While we are all busy discussing Apple suing HTC for patent infringement, we’re almost forgetting that Nokia and Apple are also embroiled in about ten million lawsuits going either way. The most recent move comes from Nokia, who seeks to dismiss Apple’s antritrust claims using pretty much the same arguments Apple used to counter Psystar’s antitrust claims.
The legal battle between the two companies has been going on for a while now, and I’m sure most of you are up to speed on this one. Part of Apple’s charges against Nokia is that the Finnish company, the world’s largest mobile phone maker, is trying to “monopolise the wireless technology market and seize access to iPhone technology”.
Nokia has asked a US judge to throw out those claims. The company states that Apple’s antitrust and breach of contract allegations are “implausible” and “designed to divert attention away from free-riding off of Nokia’s intellectual property”.
This, of course, sounds remarkably similar to the way the Psystar vs. Apple case unfolded. Psystar claimed Apple was abusing its supposed monopoly position, but Cupertino then retorted with pretty much the same argumentation as Nokia has done today: that the antitrust claims were nothing but an attempt at diversion from the real issue, i.e., Psystar “stealing” Apple’s IP. And well, we all know how that turned out.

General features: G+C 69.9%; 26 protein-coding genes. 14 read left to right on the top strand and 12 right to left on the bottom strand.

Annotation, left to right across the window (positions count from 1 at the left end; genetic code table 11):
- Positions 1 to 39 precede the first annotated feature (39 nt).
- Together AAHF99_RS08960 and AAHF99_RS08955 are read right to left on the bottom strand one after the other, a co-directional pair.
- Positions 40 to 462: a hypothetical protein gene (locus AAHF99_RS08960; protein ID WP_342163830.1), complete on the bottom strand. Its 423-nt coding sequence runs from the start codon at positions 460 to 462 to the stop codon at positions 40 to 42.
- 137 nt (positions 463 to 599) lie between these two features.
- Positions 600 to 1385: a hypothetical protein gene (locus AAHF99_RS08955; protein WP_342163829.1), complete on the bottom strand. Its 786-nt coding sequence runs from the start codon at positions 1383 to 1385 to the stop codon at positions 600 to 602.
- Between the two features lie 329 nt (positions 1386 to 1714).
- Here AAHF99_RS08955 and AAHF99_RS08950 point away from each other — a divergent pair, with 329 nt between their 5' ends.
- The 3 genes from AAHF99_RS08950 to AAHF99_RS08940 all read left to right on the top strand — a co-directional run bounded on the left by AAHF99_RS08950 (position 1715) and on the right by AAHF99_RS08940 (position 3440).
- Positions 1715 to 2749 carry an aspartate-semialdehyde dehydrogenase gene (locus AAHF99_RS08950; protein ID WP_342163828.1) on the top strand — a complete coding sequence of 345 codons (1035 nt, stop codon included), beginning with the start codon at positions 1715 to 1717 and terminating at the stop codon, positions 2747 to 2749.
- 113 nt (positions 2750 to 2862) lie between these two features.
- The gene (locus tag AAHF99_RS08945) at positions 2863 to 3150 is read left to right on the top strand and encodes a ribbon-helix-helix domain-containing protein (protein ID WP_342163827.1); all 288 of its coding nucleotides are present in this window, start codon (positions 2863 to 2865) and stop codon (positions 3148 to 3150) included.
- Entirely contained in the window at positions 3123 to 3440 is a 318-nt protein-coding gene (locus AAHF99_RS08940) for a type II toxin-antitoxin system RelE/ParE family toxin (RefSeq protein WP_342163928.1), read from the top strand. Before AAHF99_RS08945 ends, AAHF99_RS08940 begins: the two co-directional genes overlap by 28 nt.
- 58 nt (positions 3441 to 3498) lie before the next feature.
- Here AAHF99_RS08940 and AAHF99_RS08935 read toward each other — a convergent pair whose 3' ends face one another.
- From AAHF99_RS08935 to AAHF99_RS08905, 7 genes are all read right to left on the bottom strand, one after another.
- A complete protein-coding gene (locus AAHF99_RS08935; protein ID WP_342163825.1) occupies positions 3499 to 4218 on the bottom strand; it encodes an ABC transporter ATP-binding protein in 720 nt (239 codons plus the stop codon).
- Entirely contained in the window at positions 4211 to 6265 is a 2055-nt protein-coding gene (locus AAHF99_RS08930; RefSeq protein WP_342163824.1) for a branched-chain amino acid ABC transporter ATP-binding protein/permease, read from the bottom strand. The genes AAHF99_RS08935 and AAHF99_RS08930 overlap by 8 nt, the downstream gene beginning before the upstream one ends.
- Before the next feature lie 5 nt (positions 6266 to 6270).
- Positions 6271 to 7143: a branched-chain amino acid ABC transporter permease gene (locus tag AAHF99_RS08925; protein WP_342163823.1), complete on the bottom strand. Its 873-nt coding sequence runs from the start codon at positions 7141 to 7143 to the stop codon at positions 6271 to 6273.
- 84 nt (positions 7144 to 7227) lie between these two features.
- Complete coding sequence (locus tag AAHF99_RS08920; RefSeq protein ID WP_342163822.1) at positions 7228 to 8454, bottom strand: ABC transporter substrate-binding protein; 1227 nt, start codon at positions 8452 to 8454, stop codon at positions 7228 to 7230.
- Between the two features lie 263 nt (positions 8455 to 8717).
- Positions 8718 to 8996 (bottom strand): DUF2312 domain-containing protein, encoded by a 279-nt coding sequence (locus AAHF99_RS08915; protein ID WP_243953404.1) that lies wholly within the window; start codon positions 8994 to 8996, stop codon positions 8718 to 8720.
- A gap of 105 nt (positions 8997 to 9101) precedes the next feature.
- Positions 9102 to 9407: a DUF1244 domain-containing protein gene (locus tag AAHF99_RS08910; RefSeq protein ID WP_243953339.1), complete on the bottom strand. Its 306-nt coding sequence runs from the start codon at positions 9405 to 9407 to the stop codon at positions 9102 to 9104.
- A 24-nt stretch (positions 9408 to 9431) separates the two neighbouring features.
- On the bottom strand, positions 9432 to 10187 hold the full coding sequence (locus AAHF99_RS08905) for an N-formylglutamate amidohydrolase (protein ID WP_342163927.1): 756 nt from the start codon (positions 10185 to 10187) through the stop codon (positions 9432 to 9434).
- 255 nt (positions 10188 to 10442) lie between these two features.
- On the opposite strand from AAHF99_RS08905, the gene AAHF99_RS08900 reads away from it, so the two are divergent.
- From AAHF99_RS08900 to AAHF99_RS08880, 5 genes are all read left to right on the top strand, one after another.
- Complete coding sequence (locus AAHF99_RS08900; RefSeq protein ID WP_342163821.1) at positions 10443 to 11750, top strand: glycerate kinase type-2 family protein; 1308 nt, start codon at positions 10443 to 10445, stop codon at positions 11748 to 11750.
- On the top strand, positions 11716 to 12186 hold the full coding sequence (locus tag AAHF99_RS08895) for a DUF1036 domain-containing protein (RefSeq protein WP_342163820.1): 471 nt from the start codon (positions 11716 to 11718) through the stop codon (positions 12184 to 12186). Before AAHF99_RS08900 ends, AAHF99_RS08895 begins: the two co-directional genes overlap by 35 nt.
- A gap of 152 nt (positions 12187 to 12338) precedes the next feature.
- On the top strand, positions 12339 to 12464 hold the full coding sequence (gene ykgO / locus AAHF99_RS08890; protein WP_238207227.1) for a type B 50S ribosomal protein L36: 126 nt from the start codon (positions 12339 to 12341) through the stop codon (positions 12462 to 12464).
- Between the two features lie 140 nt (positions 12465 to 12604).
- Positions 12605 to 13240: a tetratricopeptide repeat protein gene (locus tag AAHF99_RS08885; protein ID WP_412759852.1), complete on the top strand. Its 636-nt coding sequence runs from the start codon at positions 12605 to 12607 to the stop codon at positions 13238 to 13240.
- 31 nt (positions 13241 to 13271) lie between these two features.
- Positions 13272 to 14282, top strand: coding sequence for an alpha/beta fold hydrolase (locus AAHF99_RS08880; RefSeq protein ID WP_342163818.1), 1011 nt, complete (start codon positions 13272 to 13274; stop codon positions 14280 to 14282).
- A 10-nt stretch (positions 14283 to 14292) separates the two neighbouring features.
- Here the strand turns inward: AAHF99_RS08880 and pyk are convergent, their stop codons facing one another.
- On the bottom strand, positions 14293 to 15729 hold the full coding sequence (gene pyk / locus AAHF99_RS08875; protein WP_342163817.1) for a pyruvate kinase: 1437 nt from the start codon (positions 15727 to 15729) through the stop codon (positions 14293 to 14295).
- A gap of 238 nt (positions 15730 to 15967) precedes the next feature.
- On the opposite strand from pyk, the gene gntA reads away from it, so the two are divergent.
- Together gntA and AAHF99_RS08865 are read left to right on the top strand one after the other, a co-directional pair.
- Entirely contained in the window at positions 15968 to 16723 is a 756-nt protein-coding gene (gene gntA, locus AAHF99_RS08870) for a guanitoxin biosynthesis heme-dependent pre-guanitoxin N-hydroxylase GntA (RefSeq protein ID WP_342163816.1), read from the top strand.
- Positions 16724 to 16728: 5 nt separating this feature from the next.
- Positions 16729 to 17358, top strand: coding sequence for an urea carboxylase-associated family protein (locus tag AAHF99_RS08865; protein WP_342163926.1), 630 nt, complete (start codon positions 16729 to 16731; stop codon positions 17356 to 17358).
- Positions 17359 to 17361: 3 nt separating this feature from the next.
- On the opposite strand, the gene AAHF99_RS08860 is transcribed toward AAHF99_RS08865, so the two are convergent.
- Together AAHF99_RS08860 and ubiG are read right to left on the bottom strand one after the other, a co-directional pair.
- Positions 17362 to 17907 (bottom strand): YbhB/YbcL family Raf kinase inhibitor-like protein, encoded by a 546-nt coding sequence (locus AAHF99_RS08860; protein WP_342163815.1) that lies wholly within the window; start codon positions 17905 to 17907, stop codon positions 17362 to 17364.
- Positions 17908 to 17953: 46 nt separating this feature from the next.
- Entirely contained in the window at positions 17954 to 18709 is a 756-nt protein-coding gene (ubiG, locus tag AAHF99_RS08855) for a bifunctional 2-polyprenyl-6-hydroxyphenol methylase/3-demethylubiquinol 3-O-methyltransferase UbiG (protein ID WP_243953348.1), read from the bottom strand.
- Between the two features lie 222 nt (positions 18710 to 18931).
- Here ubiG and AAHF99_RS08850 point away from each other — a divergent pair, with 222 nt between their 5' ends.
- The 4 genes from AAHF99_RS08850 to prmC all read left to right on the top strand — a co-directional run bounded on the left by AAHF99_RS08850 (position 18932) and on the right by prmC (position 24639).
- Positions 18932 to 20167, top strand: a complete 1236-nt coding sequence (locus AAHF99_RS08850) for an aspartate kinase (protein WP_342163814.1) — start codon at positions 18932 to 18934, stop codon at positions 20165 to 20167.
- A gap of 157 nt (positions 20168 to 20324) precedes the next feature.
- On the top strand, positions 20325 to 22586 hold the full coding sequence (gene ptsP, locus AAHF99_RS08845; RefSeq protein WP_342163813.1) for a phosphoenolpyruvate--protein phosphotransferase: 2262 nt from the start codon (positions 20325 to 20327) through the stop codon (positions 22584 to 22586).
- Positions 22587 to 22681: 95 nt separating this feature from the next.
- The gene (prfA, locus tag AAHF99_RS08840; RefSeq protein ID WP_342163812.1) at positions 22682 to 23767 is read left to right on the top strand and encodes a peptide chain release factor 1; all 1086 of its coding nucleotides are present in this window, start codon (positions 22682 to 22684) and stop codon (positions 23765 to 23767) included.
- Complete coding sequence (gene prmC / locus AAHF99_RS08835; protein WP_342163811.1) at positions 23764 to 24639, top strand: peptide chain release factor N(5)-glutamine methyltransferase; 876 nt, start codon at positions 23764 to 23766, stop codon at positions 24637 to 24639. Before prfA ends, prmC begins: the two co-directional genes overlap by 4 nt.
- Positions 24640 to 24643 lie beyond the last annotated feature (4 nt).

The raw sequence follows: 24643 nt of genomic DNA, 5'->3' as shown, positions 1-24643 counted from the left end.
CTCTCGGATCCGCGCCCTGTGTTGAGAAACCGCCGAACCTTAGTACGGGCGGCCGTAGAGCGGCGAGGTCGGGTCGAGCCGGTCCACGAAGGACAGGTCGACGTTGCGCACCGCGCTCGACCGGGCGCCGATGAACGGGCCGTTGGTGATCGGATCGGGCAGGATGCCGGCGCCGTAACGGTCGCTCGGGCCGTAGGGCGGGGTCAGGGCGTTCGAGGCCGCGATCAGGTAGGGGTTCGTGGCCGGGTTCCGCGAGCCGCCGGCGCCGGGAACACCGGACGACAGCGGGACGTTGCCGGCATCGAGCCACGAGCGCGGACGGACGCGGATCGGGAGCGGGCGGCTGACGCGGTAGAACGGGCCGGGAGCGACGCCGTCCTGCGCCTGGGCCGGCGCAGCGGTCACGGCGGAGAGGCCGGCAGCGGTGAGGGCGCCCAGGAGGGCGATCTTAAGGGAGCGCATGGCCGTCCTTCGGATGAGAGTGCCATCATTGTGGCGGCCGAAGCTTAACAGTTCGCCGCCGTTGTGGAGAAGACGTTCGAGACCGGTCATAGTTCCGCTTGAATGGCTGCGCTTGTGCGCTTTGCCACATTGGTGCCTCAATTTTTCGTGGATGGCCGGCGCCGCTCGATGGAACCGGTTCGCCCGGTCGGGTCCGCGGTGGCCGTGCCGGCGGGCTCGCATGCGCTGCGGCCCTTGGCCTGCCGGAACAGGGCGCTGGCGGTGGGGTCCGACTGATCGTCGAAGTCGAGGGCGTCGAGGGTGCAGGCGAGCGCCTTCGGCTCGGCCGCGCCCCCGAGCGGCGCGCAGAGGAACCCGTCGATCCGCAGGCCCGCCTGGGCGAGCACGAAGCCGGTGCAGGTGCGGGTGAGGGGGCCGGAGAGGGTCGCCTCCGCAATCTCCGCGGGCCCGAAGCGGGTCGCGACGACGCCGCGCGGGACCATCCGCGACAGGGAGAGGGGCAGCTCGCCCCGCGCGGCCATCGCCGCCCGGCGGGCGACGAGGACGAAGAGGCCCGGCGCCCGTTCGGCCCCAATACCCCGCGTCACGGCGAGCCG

In the court filings, Nokia further accused Apple of “revisionist history, misleading characterizations, unsupported allegations and flawed and contradictory legal theories to turn these fruitless negotiations into a multi-count federal lawsuit”.
Because of the glacial pace at which these cases go to court, it will take a very long time before we get to see some action. A trial won’t take place until April or May 2012 (!), but luckily, the ITC portion of the falling-out will take place sooner: hearings are planned for October 2010, and a final decision will come June 2011.